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19

I think the answer is simply that these DNA testing companies are all American companies and have primarily targeted the American, European, and Australian markets. I suspect they have a comparatively small number of customers in the Middle East and Caucasus. 23andme only ships to 50 countries, and only two countries in the Middle East (Israel and Cyprus). ...


16

The rule for this style of accounting is straightforward: a person is 50% what their mother was and 50% what their father was. Sometimes one will want to simplify a result. For instance, if your mother is Russian and your father is half Russian and half Chinese, then you are 50% Russian plus 50% half-Russian-half-Chinese, which you can simplify like this:...


13

Biologically, it is not certain that you will inherit some DNA from each grandparent, great grandparent, etc. At each generation, the DNA is a random mix of the DNA from each parent, each of which are in turn a random mix of their parents. Given enough generations, randomly some DNA from early ancestors may be lost. In fact, there's a 1 in 64 chance that ...


10

In addition to the answers given above, sometimes it's important to know who is counting. What does it mean to be Jewish? According to Jewish tradition, to be Jewish, your mother had be Jewish. (Exercise in recursion left to the reader.) But (for example) in the Soviet Union, the government determined race (and put it in your passport so that everybody would ...


9

Ashkenazi Surnames really only came about in the early 1800s actually. The Jews of Western Europe (Germany, France, and England etc) took surnames sooner than their coreligionists in Eastern Europe. In fact, the Jews of Eastern Europe were only required to choose family names because of an edict from the Holy Roman Emperor Joseph II after he had allowed Jews ...


9

I think it is Новоград-Волинський, which is transliterated as Novohrad-Volyns'kyi, Novograd-Volinskiy, etc. and is also known as Zhvil, Zvil, etc. This is in the Zhytomyr Oblast in northern Ukraine. If this is the correct location, unfortunately there are probably no relatives left. I searched on Fold3 for "Swel, Russia" and found two men in the WWII "Old ...


8

For Jewish information on Romania, I recommend two sources of information to go to first: The JewishGen site has the best online selection of Jewish resources for Romania The Avotaynu journal has been published quarterly for 25 years and has the best articles available on Jewish Research. Over that time, they've published 33 articles on Romania. The ...


8

You didn't include which country your grandparents emigrated to or where your father was born. Later official records in the new country (naturalization, application for social security or equivalent) may include the place or the region of your grandfather's birth. Could there be keepsakes or letters from relatives somewhere in storage? These may provide old ...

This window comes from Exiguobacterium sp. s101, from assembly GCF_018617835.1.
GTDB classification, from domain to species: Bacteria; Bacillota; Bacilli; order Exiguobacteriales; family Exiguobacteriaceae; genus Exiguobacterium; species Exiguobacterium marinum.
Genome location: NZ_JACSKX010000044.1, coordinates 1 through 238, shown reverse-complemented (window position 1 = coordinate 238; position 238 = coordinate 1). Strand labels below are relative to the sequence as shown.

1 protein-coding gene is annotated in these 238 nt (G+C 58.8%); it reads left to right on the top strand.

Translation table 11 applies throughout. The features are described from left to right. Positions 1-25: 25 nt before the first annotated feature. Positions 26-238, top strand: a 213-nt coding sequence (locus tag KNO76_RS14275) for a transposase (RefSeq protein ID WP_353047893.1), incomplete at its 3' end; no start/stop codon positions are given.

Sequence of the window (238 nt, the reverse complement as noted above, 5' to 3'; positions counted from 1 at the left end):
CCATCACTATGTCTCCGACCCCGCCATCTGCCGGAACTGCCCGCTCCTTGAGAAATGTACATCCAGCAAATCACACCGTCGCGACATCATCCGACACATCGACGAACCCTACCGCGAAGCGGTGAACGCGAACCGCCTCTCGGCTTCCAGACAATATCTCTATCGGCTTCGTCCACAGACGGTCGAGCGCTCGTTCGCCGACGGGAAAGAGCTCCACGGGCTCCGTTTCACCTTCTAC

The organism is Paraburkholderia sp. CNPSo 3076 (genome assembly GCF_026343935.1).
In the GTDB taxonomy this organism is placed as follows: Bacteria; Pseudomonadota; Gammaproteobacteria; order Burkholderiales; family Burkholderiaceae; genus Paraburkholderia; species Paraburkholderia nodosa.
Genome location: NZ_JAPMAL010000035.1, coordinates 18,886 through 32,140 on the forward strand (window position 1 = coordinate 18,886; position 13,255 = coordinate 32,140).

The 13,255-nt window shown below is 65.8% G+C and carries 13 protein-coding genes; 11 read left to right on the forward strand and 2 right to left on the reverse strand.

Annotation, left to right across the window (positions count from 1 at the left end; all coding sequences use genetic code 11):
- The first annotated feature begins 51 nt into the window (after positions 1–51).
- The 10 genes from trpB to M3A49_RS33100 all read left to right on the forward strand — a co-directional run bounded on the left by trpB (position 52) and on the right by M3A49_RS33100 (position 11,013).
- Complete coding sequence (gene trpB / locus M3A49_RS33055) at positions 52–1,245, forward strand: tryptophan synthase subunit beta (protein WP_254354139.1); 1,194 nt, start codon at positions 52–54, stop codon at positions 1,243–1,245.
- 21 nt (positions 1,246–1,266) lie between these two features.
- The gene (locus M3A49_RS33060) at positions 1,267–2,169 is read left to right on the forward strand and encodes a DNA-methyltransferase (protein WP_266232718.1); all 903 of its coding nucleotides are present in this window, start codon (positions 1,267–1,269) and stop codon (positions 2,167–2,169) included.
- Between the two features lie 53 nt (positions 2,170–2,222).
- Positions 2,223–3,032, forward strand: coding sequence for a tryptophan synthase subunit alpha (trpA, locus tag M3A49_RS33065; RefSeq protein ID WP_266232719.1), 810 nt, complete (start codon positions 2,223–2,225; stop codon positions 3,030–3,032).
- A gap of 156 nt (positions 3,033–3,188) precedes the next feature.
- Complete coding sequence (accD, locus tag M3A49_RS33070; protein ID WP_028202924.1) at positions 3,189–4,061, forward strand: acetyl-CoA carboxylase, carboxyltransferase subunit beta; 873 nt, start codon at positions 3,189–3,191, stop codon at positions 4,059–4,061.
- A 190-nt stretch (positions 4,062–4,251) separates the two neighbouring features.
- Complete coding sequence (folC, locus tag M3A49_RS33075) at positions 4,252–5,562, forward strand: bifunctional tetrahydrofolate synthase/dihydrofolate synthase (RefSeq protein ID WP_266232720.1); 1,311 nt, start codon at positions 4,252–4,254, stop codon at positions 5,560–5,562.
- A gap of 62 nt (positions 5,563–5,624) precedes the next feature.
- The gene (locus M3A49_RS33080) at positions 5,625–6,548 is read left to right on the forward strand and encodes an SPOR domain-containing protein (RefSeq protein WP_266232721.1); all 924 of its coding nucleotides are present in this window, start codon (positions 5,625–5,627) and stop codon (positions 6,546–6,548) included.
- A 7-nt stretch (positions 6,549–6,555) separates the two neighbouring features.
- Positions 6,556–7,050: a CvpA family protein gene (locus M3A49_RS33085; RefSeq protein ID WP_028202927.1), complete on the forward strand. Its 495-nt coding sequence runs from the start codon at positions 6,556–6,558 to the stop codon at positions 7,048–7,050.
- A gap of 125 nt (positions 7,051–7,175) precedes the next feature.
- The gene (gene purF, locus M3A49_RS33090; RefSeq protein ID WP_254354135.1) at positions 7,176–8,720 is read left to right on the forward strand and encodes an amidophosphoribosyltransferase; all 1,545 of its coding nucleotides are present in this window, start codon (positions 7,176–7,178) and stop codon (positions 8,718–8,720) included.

8

So the basic question is this: does the DNA of Jews from the Ukraine differ from the DNA of Jews living in Germany, and can this difference be detected reliably? To answer very simply: No. There isn't any discernible difference between the DNA of Ashkenazi Jews who lived in one country vs another. Ashkenazi Jews always have DNA matches with other ...


8

Your best bet is to check the International Association of Jewish Genealogy Societies: IAJGS International Jewish Cemetery Project. On their United States Page, they have almost 1400 Jewish burial sites cataloged from every state. One burial site (e.g. a town or district) may contain several Jewish cemeteries. They try to give location and contact ...


7

A completely different direction - is it clear that the name wasn't written by that person themselves in cyrillic script? The image can also be read as Russian cursive handwriting, spelling 'Одес', which can be interpretted as Odessa, a major city in current Ukraine.


7

The first thing to do would be to try to find your father (and his then family) in the 1940 Census (possible here at Family Search or several other information providers). If his surname is very distinctive, you may not have too many candidates in NYC to consider. If you are very fortunate and the daughter's birth was before, or in, 1939 that might be ...


7

You could try MyHeritage DNA. They are the DNA Branch of MyHeritage based in Israel, and they have a larger portion of European and Middle East customers than the other DNA testing companies. They just started their DNA testing about a year ago, so their number of testers is smaller than the other testing companies, but may be able to grow very large due to ...


6

If your father lived in New York, there may be limits on how much information you have access to because of privacy restrictions. I think this is a case where you will be much better off hiring a professional to help you, especially since you live outside of the USA. There are several questions on this site about doing research in New York, and some on ...


6

These notations should appear on Russian Empire Revision Lists (which were kind of like census lists). That is, if a son was present in the 9th Revision List but not the 10th, the 10th would say that Yankel, born 18XX and age XX in the 9th list, had been serving in the army since 18XX, and therefore was not present for the 10th list that year. ...